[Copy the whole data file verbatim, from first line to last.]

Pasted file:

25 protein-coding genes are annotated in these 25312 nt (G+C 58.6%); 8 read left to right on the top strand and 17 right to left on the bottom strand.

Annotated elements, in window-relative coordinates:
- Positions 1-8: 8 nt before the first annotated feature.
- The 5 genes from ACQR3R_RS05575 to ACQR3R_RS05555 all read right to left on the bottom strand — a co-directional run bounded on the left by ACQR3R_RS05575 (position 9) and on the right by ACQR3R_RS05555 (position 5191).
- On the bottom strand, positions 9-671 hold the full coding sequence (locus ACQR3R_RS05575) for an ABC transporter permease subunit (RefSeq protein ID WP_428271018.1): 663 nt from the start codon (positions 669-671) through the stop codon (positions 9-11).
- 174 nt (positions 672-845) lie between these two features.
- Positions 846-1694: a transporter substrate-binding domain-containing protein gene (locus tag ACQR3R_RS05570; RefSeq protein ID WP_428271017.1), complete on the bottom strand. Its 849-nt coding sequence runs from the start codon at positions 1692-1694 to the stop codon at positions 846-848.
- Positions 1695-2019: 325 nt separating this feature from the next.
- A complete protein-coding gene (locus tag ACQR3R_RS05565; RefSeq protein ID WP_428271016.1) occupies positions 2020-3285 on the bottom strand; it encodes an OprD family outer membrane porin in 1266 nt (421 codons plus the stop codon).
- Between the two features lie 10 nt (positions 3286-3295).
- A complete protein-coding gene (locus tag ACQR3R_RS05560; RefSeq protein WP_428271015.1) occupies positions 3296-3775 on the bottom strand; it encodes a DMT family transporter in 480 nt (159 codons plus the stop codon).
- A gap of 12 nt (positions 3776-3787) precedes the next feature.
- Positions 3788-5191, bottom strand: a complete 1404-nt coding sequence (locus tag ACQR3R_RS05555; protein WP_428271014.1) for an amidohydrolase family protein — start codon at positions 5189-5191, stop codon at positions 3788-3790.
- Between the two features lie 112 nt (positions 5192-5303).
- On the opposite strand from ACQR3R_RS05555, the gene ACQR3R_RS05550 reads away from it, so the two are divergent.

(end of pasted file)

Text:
25 protein-coding genes are annotated in these 25312 nt (G+C 58.6%); 8 read left to right on the top strand and 17 right to left on the bottom strand.

Annotated elements, in window-relative coordinates:
- Positions 1-8: 8 nt before the first annotated feature.
- The 5 genes from ACQR3R_RS05575 to ACQR3R_RS05555 all read right to left on the bottom strand — a co-directional run bounded on the left by ACQR3R_RS05575 (position 9) and on the right by ACQR3R_RS05555 (position 5191).
- On the bottom strand, positions 9-671 hold the full coding sequence (locus ACQR3R_RS05575) for an ABC transporter permease subunit (RefSeq protein ID WP_428271018.1): 663 nt from the start codon (positions 669-671) through the stop codon (positions 9-11).
- 174 nt (positions 672-845) lie between these two features.
- Positions 846-1694: a transporter substrate-binding domain-containing protein gene (locus tag ACQR3R_RS05570; RefSeq protein ID WP_428271017.1), complete on the bottom strand. Its 849-nt coding sequence runs from the start codon at positions 1692-1694 to the stop codon at positions 846-848.
- Positions 1695-2019: 325 nt separating this feature from the next.
- A complete protein-coding gene (locus tag ACQR3R_RS05565; RefSeq protein ID WP_428271016.1) occupies positions 2020-3285 on the bottom strand; it encodes an OprD family outer membrane porin in 1266 nt (421 codons plus the stop codon).
- Between the two features lie 10 nt (positions 3286-3295).
- A complete protein-coding gene (locus tag ACQR3R_RS05560; RefSeq protein WP_428271015.1) occupies positions 3296-3775 on the bottom strand; it encodes a DMT family transporter in 480 nt (159 codons plus the stop codon).
- A gap of 12 nt (positions 3776-3787) precedes the next feature.
- Positions 3788-5191, bottom strand: a complete 1404-nt coding sequence (locus tag ACQR3R_RS05555; protein WP_428271014.1) for an amidohydrolase family protein — start codon at positions 5189-5191, stop codon at positions 3788-3790.
- Between the two features lie 112 nt (positions 5192-5303).
- On the opposite strand from ACQR3R_RS05555, the gene ACQR3R_RS05550 reads away from it, so the two are divergent.